Central Florida’s vision of a new commuter rail seemed closer to reality than ever before on Monday as city, county and state officials cut the ribbon outside the Winter Park SunRail Station.
The train stop beside Central Park was the first of 12 stations opened along a 32-mile route that runs from Orlando, up through Seminole County and stopping in DeBary.
SunRail’s double-decker trains are set to start carrying passengers on May 1.
“Isn’t this indeed a special day? Not just special day in Winter Park, but a special day in our region,” Mayor Ken Bradley said. “I would even say a special day in the United States.”
Residents had the chance to tour a SunRail train after the ceremony and step inside the new station before it greets and sends off passengers. Winter Park’s history of trains helped inspire the design of the new building, said John Cunningham, co-founder and creative design partner of ACi Architects Inc. A Craftsman-style ticket window and seating area inside greets visitors with an old-timey look while the city’s signature peacock sits atop the roof, immortalized on a weather vane.
Bradley and local artist Ruth Attaway took a moment to unveil a stained glass window depicting the city’s peacock crested seal. The artwork – created by Attaway – will sit above an archway inside, casting rays of colored light into the station’s atrium.
The ribbon cutting marked a successful completion of a project Winter Park that began in 2006, when a task force was formed to determine the feasibility and benefits of a multi-county train system going through the city.
Residents voted in support of adding a SunRail station two years later.
“SunRail was going to come through our city [whether we liked it] or not,” Bradley said. “The question before us was whether we were going to have a stop.”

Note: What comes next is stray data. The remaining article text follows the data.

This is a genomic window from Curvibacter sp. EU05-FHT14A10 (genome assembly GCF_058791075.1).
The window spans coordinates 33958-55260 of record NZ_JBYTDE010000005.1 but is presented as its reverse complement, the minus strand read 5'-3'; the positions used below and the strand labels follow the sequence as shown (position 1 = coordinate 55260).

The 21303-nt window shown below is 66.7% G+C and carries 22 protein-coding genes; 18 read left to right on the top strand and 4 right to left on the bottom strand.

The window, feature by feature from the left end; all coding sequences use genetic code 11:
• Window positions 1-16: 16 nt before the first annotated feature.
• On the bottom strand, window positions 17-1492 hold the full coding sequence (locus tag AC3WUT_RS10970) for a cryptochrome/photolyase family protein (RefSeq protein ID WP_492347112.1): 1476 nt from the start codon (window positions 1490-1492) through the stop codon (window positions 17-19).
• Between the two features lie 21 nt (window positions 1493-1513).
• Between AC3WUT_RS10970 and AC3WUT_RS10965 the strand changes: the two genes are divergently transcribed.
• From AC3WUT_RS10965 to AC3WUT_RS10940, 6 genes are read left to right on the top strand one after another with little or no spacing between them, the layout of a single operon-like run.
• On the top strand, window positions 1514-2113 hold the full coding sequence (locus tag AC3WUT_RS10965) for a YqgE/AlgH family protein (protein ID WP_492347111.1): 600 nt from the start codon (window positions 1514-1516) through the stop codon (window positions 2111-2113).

“I can think of nothing worse than if SunRail was going by us without a stop today. This is going to make a huge difference in our city.”
Residents could save on gas money and avoid heavy traffic by using SunRail, but advantages will come to residents even if they never hop aboard the new train system, Bradley said.
“We have people who come from all four counties to work in our hospital, so the citizens of Winter Park are going to benefit whether or not they ever get on the SunRail,” he said. “They’re going to benefit because people who serve them are going to use SunRail.”
Local residents anxiously await the opening of Maitland’s SunRail station on April 11, Mayor Howard Schieferdecker said.
“We have the Maitland Center which has 17,000 employees,” Schieferdecker said. “…The key is getting east to west, getting passengers from the station to the Maitland Center and back.”
A future FDOT project that would expand Maitland Boulevard to six lanes would help support a new transportation system to the center, he said.
The planned SunRail route from Orlando to DeBary will only be the beginning, U.S. Rep. John Mica said. The network of tracks could expand from the downtown Orlando area up to the northwest, reaching cities like Apopka, Mica said.
“It’s the beginning of a new era for transportation in our region,” Mica said.
“The main thing is looking at the future and how it connects together. People will use it if it’s convenient.”
Future phases of the project are set to connect SunRail to local airports and form bus connections near the stations for residents who live farther east or west of the tracks, Mica said.